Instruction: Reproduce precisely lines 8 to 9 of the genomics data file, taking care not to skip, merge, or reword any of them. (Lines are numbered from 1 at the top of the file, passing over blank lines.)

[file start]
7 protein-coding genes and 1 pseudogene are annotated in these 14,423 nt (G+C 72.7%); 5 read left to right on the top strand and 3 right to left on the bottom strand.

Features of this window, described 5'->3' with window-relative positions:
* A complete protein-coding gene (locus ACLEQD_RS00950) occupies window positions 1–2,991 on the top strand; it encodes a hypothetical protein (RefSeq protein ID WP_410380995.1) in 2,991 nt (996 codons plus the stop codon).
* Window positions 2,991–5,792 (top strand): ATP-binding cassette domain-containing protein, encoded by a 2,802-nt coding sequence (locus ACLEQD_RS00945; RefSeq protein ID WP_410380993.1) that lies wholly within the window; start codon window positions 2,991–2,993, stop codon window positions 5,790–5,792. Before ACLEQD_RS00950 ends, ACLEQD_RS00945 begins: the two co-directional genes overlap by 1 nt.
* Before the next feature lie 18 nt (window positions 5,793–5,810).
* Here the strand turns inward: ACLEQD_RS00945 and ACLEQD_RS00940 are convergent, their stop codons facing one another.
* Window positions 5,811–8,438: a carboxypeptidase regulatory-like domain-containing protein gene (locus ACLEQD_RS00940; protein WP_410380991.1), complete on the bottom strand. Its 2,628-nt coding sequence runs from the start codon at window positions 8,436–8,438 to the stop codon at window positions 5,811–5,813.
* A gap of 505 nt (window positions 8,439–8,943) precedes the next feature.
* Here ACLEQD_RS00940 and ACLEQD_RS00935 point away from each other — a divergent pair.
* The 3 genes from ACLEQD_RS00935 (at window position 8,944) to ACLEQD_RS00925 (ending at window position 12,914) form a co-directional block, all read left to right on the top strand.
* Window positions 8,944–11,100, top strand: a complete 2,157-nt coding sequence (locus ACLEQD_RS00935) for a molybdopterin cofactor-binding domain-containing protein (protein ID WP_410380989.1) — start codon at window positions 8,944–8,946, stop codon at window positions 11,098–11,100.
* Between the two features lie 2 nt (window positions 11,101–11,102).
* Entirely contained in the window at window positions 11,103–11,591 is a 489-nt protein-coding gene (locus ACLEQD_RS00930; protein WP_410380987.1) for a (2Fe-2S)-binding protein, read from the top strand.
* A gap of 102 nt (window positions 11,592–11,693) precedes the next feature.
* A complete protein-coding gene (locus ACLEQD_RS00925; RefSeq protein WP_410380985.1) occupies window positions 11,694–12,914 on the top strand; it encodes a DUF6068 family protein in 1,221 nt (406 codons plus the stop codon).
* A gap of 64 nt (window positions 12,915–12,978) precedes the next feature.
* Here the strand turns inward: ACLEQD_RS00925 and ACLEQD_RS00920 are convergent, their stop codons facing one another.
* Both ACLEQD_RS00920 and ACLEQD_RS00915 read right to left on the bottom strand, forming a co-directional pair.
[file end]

* A gap of 505 nt (window positions 8,439–8,943) precedes the next feature.
* Here ACLEQD_RS00940 and ACLEQD_RS00935 point away from each other — a divergent pair.